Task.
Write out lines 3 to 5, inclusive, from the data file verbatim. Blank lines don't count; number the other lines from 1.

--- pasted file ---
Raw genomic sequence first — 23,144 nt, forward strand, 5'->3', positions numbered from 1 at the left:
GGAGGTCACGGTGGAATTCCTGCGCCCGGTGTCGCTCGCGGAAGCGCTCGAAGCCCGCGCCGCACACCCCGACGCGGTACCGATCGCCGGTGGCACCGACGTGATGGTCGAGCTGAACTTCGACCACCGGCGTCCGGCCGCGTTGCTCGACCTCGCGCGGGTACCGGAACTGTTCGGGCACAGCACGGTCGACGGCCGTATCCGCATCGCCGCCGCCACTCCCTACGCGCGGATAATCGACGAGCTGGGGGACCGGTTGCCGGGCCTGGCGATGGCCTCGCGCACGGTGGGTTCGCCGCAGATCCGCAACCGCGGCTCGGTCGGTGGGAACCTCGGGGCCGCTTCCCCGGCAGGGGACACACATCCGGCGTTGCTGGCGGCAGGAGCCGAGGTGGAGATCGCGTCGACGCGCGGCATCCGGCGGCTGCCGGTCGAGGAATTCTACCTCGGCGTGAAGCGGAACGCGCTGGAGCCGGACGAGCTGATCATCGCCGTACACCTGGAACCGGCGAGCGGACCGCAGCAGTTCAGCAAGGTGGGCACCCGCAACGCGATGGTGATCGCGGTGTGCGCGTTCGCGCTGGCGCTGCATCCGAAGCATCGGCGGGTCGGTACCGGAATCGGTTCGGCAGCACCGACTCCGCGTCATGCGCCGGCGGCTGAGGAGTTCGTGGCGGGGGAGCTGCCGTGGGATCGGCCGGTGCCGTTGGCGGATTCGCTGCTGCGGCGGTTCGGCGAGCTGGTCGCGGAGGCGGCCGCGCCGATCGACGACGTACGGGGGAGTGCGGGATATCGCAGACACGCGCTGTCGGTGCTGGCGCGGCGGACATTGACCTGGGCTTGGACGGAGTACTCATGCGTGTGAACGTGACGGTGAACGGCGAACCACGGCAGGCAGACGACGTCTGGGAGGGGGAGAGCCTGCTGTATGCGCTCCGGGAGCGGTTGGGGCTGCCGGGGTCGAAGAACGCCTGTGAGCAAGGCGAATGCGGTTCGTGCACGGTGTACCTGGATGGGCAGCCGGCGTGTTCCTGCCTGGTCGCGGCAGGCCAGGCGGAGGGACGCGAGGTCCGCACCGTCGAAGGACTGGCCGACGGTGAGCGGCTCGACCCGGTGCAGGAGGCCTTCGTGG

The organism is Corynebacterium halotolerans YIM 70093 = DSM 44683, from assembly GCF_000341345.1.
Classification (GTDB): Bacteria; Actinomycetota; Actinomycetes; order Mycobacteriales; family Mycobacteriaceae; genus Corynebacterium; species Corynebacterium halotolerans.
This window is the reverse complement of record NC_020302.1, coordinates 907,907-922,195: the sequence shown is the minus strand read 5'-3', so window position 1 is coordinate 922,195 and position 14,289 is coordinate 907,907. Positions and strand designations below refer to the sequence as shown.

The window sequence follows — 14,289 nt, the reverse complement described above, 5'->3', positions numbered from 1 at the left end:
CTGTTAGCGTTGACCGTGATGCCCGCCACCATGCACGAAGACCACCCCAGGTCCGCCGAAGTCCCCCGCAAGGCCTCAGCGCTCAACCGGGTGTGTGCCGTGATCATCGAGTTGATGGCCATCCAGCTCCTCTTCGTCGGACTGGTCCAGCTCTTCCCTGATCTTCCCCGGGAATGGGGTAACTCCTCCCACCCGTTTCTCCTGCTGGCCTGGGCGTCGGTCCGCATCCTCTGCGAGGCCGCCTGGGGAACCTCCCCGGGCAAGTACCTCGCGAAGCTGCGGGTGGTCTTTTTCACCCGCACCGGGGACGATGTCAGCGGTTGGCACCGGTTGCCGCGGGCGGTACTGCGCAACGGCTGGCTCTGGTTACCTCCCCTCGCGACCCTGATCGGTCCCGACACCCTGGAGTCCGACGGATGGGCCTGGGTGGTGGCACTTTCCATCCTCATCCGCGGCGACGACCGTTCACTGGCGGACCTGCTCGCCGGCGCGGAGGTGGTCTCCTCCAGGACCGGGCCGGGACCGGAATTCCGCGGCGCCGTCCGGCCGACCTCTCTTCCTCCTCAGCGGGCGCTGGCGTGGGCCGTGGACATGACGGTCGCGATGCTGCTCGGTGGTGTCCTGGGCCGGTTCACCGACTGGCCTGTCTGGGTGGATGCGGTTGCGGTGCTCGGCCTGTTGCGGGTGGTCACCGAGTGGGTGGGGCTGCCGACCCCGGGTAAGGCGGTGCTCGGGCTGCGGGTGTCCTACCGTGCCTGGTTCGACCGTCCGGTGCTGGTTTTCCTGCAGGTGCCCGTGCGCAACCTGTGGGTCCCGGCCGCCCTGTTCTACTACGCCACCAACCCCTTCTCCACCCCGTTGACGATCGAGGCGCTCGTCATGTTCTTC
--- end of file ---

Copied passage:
The organism is Corynebacterium halotolerans YIM 70093 = DSM 44683, from assembly GCF_000341345.1.
Classification (GTDB): Bacteria; Actinomycetota; Actinomycetes; order Mycobacteriales; family Mycobacteriaceae; genus Corynebacterium; species Corynebacterium halotolerans.
This window is the reverse complement of record NC_020302.1, coordinates 907,907-922,195: the sequence shown is the minus strand read 5'-3', so window position 1 is coordinate 922,195 and position 14,289 is coordinate 907,907. Positions and strand designations below refer to the sequence as shown.